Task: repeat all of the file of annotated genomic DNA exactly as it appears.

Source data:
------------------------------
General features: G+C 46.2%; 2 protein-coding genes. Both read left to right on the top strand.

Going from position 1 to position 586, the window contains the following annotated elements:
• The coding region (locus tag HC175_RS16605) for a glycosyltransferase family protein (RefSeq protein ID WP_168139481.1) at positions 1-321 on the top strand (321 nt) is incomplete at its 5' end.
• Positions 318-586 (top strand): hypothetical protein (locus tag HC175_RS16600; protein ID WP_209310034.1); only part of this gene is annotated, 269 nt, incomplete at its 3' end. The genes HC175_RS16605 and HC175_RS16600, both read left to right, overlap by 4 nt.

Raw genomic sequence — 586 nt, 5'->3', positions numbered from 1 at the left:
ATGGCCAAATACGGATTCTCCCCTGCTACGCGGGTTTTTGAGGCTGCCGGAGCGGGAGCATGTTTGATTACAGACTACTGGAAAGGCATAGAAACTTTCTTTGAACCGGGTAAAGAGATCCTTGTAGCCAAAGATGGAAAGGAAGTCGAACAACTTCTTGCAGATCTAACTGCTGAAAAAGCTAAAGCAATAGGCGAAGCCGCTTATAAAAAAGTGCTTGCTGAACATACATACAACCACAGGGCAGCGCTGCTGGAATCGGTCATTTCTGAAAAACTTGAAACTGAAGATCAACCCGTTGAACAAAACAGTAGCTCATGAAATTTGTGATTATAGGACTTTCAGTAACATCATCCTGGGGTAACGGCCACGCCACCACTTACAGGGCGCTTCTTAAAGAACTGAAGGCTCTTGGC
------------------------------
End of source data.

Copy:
General features: G+C 46.2%; 2 protein-coding genes. Both read left to right on the top strand.

Going from position 1 to position 586, the window contains the following annotated elements:
• The coding region (locus tag HC175_RS16605) for a glycosyltransferase family protein (RefSeq protein ID WP_168139481.1) at positions 1-321 on the top strand (321 nt) is incomplete at its 5' end.
• Positions 318-586 (top strand): hypothetical protein (locus tag HC175_RS16600; protein ID WP_209310034.1); only part of this gene is annotated, 269 nt, incomplete at its 3' end. The genes HC175_RS16605 and HC175_RS16600, both read left to right, overlap by 4 nt.

Raw genomic sequence — 586 nt, 5'->3', positions numbered from 1 at the left:
ATGGCCAAATACGGATTCTCCCCTGCTACGCGGGTTTTTGAGGCTGCCGGAGCGGGAGCATGTTTGATTACAGACTACTGGAAAGGCATAGAAACTTTCTTTGAACCGGGTAAAGAGATCCTTGTAGCCAAAGATGGAAAGGAAGTCGAACAACTTCTTGCAGATCTAACTGCTGAAAAAGCTAAAGCAATAGGCGAAGCCGCTTATAAAAAAGTGCTTGCTGAACATACATACAACCACAGGGCAGCGCTGCTGGAATCGGTCATTTCTGAAAAACTTGAAACTGAAGATCAACCCGTTGAACAAAACAGTAGCTCATGAAATTTGTGATTATAGGACTTTCAGTAACATCATCCTGGGGTAACGGCCACGCCACCACTTACAGGGCGCTTCTTAAAGAACTGAAGGCTCTTGGC